USFWS biologist Omar Monsegur-Rivera (this month’s Conservation Champion), here in the newly discovered valley with dozens of Cyathea dryopteroides, was instrumental in the realization of this collaborative project.

Photo of FTBG team processing specimens

The team processes specimens after a day of field work in Puerto Rico. Photo credit: Jennifer Possley, courtesy of Fairchild Tropical Botanic Garden.

Photo of Cyathea dryopteroides sori after spore release

Cyathea dryopteroides sori after spore release. Not producing flowers, ferns have a multi-stage reproductive process that begins with the release of spores from structures under the leaves known as sori. Spores are often the material collected for ex situ collection, and stored in cryobanks such as those at NLGRP.

Field collections were more fruitful for Adiantum vivesii, Tectaria estremerana, and Thelypteris verecunda. Field surveys for these three ferns were followed by genetic studies led by Dr. Emily Sessa and graduate student Lindsey Riibe at the University of Florida. The studies were designed to advance understanding of the very complicated relationships between these rare taxa and their more common relatives. Results suggest that all three of the taxa are of hybrid origin. At least one, A. vivesii, is unlikely to be a distinct taxon – when combined with previous research on its lack of reproduction, the team believes there is support for its delisting. Interestingly, sequencing results for other hybrid Adiantum specimens examined in this study revealed that they may in fact be valid polyploidy (having multiple chromosome sets) taxa in need of formal descriptions and subsequent evaluation of conservation status. Further studies into spore morphology and viability are needed to determine whether T. estremerana and T. verecunda are true species and therefore in need of legal protection.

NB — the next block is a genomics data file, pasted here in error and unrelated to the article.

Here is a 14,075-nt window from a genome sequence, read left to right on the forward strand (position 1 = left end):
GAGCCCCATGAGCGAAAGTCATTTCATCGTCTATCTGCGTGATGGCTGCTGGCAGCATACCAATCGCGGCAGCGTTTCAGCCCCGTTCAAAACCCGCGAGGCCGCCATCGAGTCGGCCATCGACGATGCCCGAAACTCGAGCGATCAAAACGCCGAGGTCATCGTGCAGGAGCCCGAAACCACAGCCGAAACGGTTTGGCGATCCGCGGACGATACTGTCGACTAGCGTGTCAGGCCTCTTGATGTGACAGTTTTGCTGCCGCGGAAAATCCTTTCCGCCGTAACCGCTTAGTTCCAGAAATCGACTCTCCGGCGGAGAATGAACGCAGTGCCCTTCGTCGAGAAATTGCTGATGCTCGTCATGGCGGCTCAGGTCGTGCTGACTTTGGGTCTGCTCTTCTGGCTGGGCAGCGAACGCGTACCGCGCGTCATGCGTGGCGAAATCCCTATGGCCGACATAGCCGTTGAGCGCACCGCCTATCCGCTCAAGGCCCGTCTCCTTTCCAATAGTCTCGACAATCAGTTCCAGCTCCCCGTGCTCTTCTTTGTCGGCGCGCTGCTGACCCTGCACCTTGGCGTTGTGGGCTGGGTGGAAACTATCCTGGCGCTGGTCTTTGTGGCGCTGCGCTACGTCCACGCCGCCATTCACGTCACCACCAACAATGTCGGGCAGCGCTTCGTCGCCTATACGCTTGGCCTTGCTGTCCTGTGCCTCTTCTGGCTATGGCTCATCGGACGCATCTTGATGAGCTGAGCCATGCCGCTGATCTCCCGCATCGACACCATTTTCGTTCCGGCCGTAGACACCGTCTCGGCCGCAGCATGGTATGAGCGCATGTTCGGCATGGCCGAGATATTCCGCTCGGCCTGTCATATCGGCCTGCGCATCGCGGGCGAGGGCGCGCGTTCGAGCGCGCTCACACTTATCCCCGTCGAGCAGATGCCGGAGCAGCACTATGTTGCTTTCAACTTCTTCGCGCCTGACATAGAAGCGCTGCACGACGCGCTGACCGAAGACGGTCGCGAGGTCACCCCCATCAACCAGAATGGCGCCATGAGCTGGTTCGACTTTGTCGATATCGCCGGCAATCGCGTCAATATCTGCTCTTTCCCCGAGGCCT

The biggest conservation progress was made with Cyathea dryopteroides and Polystichum calderonense. The field work was simplified by the fact that the species were already familiar to local USFWS and DNER staff, including this month’s Conservation Champion, Omar Monsegur-Rivera. The increased intensity of surveys during this study, however, increased the number of known individuals of several populations, particularly of C. dryopteroides at Cerro Punta which increased from four to at least 55 plants. As a result of this program, both species have now been successfully cultivated at Fairchild Tropical Botanic Garden, and spores have been cryogenically stored at the USDA National Laboratory for Genetic Resources Preservation (NLGRP) in Ft. Collins, Colorado. The sharing of living material among several botanical institutions has further safeguarded germplasm. In addition, some potential reintroduction habitat has been evaluated and described. Recovery actions, such as reintroductions or augmentations, are therefore very possible in the next decade for both C. dryopteroides and P. calderonense.

Fairchild’s nursery is flush with C. dryopteroides and P. calderonense grown from spores collected during early field surveys. Twenty-three C. dryopteroides are happy and healthy in one-gallon pots, often producing sporangia (spore-forming enclosures on the plants) each winter. The garden’s ex situ collection of 90 healthy Polystichum calderonense individuals has spawned hundreds of small sporophytes in germination boxes. Because this abundance far exceeds the available fern-growing space in Fairchild’s nursery, they sent spore boxes to cooperating institutions, five of which are now cultivating P. calderonense in their greenhouses.

The fern project proved to be productive for all the collaborators and for the conservation of Puerto Rico’s special endemic ferns. However, much remains be done. Continued field work was already clearly necessary for many of the species, and the impacts of Hurricane Maria (2017) and other storms present new unknowns. The project also highlights the potential of ex situ collections in fern conservation on the island. Despite the large number of rare and endemic ferns, none had been secured in ex situ collections prior to this project. Now Fairchild Tropical Botanic Garden holds living collections, and the National Laboratory for Genetic Resources Preservation  holds cryogenically-preserved spores that serve as backstops against extinction for these unique ferns.

Photo of Thelypteris yaucoensis

Thelypteris yaucoensis

Photo of Thelypteris verecunda

Thelypteris verecunda

Photo of Thelypteris inaboensis

Thelypteris inaboensis

Three of the federally listed endemic ferns of Puerto Rico the team studied are species of the genera Thelypteris, a group often known as maiden ferns.

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2020-05-05T18:59:30+00:00